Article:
Expat gives warning about moving to Spain as a tourist 'problem' makes it 'hard to live in'

Expat gives warning about moving to Spain as a tourist 'problem' makes it 'hard to live in'

Expats protested about frozen pensions

Anna Barry

By Anna Barry

Published: 23/01/2024

- 12:49

Updated: 23/01/2024

- 15:52

Two expats shared what people need to know before moving to Barcelona

Spain is an extremely popular holiday destination for Britons. Many people even decide to relocate there for near-constant access to sun, sea and sand.

Barcelona is the most visited city in Spain and has so much to offer, from its fine cuisine to beautiful architecture to Camp Nou, the largest stadium in Europe. However, when it comes to living there, there can be downsides, including the language and number of tourists.

Expats Josh and Kalie, who have visited Barcelona "a lot", shared why settling into life in this city could be hard.

A downside to living in Barcelona is that it can feel cramped, particularly during high tourist seasons.

Josh and Kalie from ExpatsEverywhere Explores

Two expats shared what people moving to Barcelona should know if they want to settle in well

YouTube / ExpatsEverywhere Explores

Kalie said: "Barcelona is quite good for tourism but the problem with that is that there are a lot of people in certain locations.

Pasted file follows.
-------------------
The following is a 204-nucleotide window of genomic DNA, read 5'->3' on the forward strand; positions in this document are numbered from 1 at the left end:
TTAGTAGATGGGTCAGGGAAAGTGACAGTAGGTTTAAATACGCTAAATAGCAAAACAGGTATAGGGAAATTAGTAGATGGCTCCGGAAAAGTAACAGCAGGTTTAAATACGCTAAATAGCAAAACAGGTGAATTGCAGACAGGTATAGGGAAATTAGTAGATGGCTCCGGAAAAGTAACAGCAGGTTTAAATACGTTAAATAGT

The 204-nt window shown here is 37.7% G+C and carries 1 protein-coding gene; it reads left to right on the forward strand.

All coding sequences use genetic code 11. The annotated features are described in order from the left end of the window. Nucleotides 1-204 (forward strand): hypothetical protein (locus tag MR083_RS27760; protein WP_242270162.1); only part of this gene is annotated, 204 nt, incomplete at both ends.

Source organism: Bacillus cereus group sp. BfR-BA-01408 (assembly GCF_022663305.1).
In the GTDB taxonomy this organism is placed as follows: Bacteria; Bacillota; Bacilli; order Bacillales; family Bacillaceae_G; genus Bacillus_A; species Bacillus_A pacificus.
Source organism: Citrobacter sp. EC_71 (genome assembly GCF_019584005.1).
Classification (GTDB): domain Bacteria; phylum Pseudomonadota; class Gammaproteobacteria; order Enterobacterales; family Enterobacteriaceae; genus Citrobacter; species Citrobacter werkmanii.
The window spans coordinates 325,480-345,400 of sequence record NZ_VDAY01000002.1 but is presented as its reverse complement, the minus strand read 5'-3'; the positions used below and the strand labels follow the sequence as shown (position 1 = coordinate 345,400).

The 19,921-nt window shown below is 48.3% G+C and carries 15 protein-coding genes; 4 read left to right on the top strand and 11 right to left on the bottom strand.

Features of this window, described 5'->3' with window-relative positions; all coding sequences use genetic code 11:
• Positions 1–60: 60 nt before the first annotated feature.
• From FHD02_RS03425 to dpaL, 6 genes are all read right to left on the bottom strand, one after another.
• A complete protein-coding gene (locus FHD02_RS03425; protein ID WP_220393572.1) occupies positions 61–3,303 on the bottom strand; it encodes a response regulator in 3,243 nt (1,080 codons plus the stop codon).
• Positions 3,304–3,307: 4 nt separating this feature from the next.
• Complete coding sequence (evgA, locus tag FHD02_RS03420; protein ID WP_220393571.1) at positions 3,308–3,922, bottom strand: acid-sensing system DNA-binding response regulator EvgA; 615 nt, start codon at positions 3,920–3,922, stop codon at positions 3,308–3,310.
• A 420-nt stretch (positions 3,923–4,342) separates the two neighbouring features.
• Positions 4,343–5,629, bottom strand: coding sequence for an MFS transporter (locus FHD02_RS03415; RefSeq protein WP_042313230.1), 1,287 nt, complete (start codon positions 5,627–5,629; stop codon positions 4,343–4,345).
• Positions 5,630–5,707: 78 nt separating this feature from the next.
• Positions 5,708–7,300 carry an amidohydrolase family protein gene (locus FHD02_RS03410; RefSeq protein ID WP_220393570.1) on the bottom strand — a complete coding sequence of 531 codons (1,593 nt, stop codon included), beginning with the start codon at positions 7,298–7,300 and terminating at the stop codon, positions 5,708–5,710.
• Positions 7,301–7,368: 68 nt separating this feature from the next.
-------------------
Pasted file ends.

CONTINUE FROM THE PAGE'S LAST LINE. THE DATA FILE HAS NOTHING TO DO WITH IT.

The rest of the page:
"So as far as living there, it would be hard to live in one of those highly populated touristy areas. They're nice - there are just too many people."

Another problem they suggested is that it might be difficult for expats to become "locals", even if they have lived there for a long time and speak Spanish fluently.

Catalan and Spanish are the two official languages in Barcelona, but families regard Catalan as their language of identity.

Josh provided a tip for people tempted to relocate to the Spanish city. He said: "If you speak Catalan that would help you become more local."

Expats who speak Castilian Spanish, on the other hand, might be mistaken for being tourists or visitors from another part of Spain.

Learning Catalan could reduce an expat's chances of being treated like an "outsider" in their new home.

But expats learning to speak Spanish need not worry about getting around Barcelona and speaking to locals while their vocab is still rusty.

View of Park Guell in Barcelona

Barcelona is known for its exceptional beauty


The expats confirmed that the locals' English is "fantastic" and they will use English if they detect someone is a non-Spanish speaker.

Despite many Barcelona locals having a general proficiency in English, the pair claimed that the friendliness in the city is "not great".

They warned: "You're probably always looked at as if you're a tourist unless you can totally blend in". However, this would not put them off spending time there.

Josh and Kalie from Expats Everywhere also spoke about Portugal and some things people moving there should know.

According to the expats, the settling-in process can be "a bit shocking".

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